Avoiding Probate Gone Awry –Part II

 In Learning Center

Let’s take a look at another example where someone’s thought avoiding avoiding probateprobate was the best solution in an estate plan.

Let’s say that the desire to is to leave the family home equally to all three of their married adult children. Each child would own a one third interest and they can figure out what they want to do with it later. The clients say, “Oh, by the way, we want to do this while avoiding probate. Definitely no probate. Probate is bad.”

So the option to avoid probate is the quick and dirty Transfer on Death (TOD) Affidavit. Clients sign and record the TOD Affidavit. Clients both die. The attorney records paperwork to transfer the house into the names of the three children. The children want to sell the house. In the midst of the home selling process, one of the children starts to go through an ugly divorce.

In Ohio, when a married person acquires any interest in real estate, their spouse also acquires an interest in that real estate. This means that deed to the person who purchases the family home from the children requires six signatures (three signatures from the children and three from their spouses). In this scenario, the divorcing child is at odds with her spouse. Her spouse refuses to sign the deed for the family home. The real estate sale falls through. The family waits to list the house until the child’s divorce is final. The desire was to avoid probate, but the delay in selling the home was still a big setback for the family.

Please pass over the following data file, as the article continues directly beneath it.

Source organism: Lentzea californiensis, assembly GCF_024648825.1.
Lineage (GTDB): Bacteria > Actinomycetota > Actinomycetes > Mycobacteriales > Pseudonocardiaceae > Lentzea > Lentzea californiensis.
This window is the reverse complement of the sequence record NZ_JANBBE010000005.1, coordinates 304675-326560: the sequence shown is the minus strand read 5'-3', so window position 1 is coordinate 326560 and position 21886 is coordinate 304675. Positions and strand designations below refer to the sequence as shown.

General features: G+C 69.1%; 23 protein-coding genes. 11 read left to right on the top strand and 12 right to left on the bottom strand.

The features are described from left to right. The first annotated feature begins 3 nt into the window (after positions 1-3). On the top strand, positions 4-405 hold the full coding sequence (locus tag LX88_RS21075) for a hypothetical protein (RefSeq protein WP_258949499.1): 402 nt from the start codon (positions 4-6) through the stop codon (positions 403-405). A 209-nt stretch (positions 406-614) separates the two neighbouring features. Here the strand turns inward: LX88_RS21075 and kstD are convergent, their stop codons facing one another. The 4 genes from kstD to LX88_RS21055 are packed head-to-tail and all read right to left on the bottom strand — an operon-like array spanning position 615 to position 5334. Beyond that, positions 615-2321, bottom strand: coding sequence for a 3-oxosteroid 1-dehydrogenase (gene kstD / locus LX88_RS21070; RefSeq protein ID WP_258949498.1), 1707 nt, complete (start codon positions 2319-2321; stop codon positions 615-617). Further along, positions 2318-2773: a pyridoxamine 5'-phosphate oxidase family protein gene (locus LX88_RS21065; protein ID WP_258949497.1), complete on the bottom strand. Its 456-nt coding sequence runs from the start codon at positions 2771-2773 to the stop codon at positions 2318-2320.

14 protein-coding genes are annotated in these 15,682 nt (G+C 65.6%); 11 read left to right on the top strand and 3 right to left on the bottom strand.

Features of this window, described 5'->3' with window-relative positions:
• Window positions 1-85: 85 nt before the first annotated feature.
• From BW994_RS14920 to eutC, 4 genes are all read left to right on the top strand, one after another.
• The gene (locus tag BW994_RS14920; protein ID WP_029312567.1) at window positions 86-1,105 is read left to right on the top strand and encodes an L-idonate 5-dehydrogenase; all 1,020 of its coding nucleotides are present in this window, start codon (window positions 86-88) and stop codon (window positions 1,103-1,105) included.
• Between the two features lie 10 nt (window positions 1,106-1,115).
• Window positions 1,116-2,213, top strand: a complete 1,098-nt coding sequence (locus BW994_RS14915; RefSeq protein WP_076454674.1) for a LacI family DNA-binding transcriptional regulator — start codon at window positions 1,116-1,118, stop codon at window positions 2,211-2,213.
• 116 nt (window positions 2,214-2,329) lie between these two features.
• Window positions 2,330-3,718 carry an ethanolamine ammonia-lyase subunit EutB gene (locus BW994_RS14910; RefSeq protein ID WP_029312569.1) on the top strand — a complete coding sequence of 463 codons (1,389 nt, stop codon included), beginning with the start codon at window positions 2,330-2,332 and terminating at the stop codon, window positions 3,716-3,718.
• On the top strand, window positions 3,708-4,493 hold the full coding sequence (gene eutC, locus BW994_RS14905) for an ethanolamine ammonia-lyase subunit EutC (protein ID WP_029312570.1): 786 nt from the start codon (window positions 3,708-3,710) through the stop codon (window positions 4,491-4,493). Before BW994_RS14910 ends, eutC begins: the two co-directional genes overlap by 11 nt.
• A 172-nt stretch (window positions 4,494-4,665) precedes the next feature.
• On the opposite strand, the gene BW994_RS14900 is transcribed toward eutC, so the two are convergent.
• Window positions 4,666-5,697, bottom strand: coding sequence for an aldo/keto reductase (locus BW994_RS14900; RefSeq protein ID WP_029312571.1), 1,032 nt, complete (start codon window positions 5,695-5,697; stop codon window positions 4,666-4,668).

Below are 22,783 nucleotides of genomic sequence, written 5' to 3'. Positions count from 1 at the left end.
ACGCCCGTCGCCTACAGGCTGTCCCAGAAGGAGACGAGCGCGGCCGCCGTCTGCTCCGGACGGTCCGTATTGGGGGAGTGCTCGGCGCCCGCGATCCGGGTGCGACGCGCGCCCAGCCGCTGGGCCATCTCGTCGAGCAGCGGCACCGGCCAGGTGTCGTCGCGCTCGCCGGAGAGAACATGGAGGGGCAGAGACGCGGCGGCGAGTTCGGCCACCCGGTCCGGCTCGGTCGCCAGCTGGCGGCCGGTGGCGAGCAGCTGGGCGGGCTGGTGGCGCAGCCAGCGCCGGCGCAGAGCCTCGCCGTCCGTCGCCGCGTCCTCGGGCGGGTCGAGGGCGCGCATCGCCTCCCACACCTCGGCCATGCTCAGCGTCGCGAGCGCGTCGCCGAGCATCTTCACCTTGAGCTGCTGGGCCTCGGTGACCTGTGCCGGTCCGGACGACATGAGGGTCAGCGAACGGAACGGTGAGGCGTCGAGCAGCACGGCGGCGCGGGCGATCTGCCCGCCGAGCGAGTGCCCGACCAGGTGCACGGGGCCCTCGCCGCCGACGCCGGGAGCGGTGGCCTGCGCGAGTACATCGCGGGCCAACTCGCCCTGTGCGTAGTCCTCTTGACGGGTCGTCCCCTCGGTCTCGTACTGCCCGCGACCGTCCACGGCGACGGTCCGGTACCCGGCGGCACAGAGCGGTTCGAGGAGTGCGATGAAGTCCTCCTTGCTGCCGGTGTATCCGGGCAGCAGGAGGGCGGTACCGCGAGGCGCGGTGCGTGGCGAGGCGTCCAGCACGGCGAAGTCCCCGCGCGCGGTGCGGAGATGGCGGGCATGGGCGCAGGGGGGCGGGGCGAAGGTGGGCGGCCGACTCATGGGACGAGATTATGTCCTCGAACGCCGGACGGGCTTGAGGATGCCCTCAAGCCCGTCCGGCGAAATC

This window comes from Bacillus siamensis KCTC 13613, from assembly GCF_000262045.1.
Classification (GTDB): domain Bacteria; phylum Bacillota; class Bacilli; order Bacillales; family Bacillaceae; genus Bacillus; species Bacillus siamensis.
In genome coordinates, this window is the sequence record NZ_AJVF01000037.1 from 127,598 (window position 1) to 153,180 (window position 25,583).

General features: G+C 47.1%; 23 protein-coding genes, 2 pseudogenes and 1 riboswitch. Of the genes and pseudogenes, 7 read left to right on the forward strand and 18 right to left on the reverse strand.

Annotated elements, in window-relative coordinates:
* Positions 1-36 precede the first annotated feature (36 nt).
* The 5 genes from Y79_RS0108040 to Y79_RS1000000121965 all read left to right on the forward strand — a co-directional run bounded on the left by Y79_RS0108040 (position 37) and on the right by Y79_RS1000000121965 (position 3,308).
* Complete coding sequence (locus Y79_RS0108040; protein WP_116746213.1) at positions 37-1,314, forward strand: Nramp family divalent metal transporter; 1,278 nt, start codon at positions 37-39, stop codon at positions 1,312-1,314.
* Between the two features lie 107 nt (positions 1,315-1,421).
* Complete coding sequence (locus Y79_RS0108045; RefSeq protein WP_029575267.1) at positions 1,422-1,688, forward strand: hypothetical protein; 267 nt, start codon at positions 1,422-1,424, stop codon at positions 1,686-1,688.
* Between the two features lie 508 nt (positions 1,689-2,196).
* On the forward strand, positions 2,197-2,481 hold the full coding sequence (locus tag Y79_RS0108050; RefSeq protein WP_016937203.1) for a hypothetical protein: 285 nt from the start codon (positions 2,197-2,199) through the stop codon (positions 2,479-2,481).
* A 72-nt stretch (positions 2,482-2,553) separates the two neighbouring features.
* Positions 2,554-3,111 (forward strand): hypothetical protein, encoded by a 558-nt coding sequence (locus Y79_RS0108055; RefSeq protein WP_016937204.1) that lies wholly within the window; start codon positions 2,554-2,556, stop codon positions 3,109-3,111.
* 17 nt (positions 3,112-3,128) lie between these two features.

What’s the alternative to this? Leave the house to the three children in a will.  This means the house would be a probate asset. But the executor has the power to sell real property under the will. This means that only the executor must sign that deed to sell the house. This is true even if the executor is the one getting divorced. The executor can then sell the house and each sibling leaves the probate administration with their portion of the cash proceeds.

kids equallywithout an attorney